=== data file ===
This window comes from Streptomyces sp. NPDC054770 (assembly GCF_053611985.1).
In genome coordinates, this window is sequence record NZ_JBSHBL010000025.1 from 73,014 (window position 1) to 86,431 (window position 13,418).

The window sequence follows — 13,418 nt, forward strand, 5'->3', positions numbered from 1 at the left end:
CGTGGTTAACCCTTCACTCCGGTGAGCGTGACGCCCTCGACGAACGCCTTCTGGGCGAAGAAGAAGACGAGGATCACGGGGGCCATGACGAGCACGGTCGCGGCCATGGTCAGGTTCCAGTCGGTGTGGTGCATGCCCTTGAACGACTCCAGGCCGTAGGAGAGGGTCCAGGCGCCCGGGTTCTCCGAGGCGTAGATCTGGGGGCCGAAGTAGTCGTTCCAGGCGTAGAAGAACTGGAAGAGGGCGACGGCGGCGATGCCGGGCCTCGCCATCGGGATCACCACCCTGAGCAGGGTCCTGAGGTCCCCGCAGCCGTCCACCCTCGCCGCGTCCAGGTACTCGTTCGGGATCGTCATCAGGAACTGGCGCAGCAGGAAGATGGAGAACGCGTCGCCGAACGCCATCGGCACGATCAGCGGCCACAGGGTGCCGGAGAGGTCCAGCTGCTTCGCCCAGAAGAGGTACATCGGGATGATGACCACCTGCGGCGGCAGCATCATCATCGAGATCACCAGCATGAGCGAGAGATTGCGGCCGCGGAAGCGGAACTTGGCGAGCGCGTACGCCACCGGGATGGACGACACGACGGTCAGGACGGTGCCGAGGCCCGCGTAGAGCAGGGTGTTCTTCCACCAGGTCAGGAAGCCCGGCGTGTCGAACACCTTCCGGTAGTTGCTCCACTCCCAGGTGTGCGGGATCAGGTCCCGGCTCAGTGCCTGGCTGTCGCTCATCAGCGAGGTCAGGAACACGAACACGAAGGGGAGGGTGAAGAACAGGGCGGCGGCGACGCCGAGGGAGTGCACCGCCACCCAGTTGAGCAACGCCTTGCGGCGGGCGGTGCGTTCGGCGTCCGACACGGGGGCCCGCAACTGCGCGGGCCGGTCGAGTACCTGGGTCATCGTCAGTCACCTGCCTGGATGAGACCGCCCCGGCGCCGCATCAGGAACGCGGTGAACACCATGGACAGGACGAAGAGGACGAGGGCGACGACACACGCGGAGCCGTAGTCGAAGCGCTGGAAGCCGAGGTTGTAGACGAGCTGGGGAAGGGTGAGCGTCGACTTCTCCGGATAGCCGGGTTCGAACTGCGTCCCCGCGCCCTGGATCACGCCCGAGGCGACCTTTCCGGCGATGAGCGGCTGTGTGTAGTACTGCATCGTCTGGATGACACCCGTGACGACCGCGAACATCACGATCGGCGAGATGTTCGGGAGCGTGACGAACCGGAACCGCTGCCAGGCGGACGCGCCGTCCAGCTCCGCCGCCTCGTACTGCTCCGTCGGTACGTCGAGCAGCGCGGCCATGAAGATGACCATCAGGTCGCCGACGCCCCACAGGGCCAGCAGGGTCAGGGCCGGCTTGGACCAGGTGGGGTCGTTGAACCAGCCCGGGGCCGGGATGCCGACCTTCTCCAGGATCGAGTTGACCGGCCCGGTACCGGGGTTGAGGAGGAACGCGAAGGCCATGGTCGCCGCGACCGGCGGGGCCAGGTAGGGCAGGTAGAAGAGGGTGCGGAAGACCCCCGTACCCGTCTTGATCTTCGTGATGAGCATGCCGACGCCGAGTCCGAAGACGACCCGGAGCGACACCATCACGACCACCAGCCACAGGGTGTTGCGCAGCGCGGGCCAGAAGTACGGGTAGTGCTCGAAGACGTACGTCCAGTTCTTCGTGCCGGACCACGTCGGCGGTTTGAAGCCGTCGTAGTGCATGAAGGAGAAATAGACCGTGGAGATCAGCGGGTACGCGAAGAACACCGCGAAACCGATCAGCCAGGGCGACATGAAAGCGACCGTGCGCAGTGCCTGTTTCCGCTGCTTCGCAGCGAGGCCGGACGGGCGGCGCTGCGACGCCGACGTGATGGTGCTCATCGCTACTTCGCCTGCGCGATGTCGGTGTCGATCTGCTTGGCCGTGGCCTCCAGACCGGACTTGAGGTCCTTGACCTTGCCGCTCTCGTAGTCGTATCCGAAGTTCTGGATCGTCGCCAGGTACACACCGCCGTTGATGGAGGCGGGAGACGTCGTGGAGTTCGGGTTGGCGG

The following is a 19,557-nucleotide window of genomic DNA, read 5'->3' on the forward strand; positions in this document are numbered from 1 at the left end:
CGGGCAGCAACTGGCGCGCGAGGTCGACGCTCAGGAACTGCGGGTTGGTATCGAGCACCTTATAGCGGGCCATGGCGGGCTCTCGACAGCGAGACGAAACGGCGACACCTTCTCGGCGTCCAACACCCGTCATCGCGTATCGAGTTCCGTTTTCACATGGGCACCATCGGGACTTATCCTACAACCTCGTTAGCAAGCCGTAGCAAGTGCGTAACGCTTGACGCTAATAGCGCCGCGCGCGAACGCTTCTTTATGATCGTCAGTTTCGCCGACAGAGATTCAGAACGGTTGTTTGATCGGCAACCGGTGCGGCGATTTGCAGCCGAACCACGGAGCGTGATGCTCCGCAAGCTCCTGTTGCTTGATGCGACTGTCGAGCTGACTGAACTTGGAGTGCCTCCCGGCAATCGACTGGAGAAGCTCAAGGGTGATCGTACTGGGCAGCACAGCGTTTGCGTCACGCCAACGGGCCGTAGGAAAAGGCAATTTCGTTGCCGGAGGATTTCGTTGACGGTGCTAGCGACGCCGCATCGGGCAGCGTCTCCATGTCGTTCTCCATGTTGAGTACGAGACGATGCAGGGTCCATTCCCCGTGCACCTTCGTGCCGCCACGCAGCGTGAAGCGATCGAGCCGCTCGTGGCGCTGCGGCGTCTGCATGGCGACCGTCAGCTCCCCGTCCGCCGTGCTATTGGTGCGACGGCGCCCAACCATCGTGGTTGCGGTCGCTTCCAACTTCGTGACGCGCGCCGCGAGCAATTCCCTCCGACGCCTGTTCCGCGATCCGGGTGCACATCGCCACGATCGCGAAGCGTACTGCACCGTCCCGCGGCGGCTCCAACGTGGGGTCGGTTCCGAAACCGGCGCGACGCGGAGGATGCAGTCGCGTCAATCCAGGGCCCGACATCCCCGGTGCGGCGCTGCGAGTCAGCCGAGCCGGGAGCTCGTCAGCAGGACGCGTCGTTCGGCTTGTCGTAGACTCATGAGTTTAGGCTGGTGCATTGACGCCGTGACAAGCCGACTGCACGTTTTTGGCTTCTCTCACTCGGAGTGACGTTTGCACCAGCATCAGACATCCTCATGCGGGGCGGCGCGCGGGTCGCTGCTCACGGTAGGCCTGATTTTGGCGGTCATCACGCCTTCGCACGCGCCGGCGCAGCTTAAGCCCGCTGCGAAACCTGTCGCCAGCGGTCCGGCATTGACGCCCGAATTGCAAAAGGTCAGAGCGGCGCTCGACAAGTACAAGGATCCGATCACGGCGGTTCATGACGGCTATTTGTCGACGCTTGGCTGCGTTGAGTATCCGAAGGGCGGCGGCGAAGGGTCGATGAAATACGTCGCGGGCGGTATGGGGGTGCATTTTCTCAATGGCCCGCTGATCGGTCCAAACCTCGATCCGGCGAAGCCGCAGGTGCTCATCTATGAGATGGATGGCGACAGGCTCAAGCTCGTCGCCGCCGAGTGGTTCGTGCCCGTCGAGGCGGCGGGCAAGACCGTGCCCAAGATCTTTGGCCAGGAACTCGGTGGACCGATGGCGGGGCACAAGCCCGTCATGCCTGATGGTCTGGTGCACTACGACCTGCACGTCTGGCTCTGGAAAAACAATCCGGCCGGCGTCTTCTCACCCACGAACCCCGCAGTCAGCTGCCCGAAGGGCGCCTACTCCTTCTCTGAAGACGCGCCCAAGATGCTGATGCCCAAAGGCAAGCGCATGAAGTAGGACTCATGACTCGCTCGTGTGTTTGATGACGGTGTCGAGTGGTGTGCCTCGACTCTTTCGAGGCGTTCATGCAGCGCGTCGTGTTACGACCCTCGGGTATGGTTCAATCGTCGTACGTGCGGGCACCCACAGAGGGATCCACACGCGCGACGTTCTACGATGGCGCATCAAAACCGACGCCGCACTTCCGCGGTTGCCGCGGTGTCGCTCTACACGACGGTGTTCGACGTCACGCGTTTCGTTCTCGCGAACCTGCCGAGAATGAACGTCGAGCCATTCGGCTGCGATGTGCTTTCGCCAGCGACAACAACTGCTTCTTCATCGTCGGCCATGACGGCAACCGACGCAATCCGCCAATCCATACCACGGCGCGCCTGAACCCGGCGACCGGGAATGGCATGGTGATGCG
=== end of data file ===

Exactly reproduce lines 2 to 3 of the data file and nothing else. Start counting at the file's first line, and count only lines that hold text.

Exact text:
In genome coordinates, this window is sequence record NZ_JBSHBL010000025.1 from 73,014 (window position 1) to 86,431 (window position 13,418).

The window sequence follows — 13,418 nt, forward strand, 5'->3', positions numbered from 1 at the left end: